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See below for a selection of the latest books from The countryside, country life category. Presented with a red border are the The countryside, country life books that have been lovingly read and reviewed by the experts at Lovereading. With expert reading recommendations made by people with a passion for books and some unique features Lovereading will help you find great The countryside, country life books and those from many more genres to read that will keep you inspired and entertained. And it's all free!
With rolling green hills and extensive woodlands, it's easy to see why the Chiltern Hills are one of the most beautiful and well visited of all England's natural wonders. Crossing five counties and covering 833 square kilometres, the Hills are home to a huge variety of habitats including chalk grasslands, scrub, river valleys, commons and farmland. This book will take the reader on a journey of the Chilterns, from its earliest settlers to today's enthusiastic trekkers, exploring how the Hills have been shaped by their occupants and, in turn, how the Hills have shaped them. Exquisitely illustrated and expertly researched, A Journey Through The Chiltern Hills is a must-read for anyone interested in this beautiful and breathtaking area.
With the benefit of illustrations, the book reveals the foxy meaning behind what you observe. Why do cubs nose the corners of the adults' mouths? What does it mean when the ears are out like wingnuts at the side of the head? Why are the foxes clicking at each other?For this new edition the author has updated his information on how to find, attract and watch foxes, as well as how to photograph them and how, using wildlife cameras, you can gain an insight into what is happening with the foxes when you are not able to observe them. The author also explains how to analyse droppings in order to record the annual diet of your foxes, how to age a fox casualty and how to make casts of their footprints.
The Chilterns: that great chalk enscarpment of southern England, studded with beechwood, intercut with motorways and the sprawling suburbs of London. This is where Richard Mabey grew up and spent most of his adult life. It was his laboratory, a place that has left an indelibe mark on his writing. But how did this landscape shape Britain's most popular nature writer? How has it influenced his understanding of the natural world? Home Country is a memoir told on ridgeway and in beechwood, from the childhood dens built in the grounds of a derelict mansion and his dogged searches for lapwing nests, through his explorations in the fringes of outer London, to the rediscovery of his roots in the Chilterns when he became responsible for a 16-acre woodland of his own. Like Richard Mabey's Nature Cure (2005) and Beechcomings (2007), it is a journey defined by its proximity to nature. It is also a vision that does not suppose humans are masters, or even stewards of nature, but partners in a colourful and rowdy striving for life.
An illustrated collection of the author's regular weekly column on the back page of the Church Times, where, with a poet's eye, he observes the comings and goings of the rural world he sees from his ancient farmhouse in Constable country.
Ever since its publication in 2007, Eric MacLeod's memoir of his young family's years reconstructing and living in one of the most remote crofthouses in Scotland has remained one of our most popular titles, selling mostly in Scotland but travelling far and worldwide thanks to the area's many visitors. Sandstone Press is now happy and proud to present a second edition, complete with an additional chapter bringing the story of the family and the house bang up to date.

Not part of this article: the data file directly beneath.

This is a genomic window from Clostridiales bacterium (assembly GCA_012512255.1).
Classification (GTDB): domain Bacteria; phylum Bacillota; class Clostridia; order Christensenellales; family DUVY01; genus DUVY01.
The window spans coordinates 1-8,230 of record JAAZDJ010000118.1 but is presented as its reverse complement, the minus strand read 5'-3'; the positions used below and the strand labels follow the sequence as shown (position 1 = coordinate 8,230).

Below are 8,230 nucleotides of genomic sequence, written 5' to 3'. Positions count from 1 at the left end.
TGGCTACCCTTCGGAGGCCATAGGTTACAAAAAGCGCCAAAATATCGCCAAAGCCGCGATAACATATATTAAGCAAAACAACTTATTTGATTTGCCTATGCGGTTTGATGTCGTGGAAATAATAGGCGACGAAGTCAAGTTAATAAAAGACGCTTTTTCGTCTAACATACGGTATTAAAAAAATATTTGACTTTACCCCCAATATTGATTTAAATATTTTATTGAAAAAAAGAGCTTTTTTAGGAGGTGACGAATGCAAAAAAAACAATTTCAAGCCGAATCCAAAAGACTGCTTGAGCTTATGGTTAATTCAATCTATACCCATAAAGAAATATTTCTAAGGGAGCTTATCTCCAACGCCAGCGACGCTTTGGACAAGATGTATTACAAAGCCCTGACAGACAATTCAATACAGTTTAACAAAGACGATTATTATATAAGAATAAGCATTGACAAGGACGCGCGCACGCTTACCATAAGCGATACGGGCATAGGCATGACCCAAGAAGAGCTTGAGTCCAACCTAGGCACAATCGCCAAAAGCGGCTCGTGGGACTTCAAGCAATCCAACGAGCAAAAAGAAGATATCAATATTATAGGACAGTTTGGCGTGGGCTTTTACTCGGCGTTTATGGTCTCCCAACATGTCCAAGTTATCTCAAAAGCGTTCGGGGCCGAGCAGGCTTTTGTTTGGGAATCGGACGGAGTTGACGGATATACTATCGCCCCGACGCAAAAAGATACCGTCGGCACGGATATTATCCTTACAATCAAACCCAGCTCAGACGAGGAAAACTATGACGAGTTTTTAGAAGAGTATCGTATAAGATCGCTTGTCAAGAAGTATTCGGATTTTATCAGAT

`Rest is not idleness, and to lie sometimes on the grass under trees on a summer's day, listening to the murmur of the water, or watching the clouds float across the sky, is by no means a waste of time.' John Lubbock Lovers of the great outdoors will be inspired by this miscellany of quotations, poems and beautiful prose celebrating the natural world. From Elizabeth von Arnim to Oscar Wilde, this charming collection explores every aspect of the countryside, from the first bluebells of spring to a hilltop walk on a crisp winter's day.
Cat Urbigkit spends a season on Wyoming's open range, tending to a flock of domestic sheep as they give birth amid the challenges of nature-from severe weather to a wealth of predators. Her only companions are her guardian animals, big dogs and a pair of burros named Bill and Hillary that repeatedly prove their worth in their devotion to protecting the flock. Urbigkit offers interesting reflections on the role of pastoralists around the globe and on the controversial issue in the western US of private livestock herds being run on public lands. The intimate ways in which abstract public policy plays out on the range are eye-opening. More than a tale of shepherding livestock, Shepherds of Coyote Rocks is an action-packed true story that reveals the broad spectrum of the human relationship with nature.
Inspired by the gentle beauty of the English landscape, the celebrated writer HE Bates and the much loved wildlife artist CF Tunnicliffe produced an enchanting tribute to country life.
The pages are full of sharp observations which reveal the loveliness of every- day sights and fleeting moments, from the charm of butterflies and their names to the behaviour of animals and birds, the joys of gardening and the character of the people and their landscape.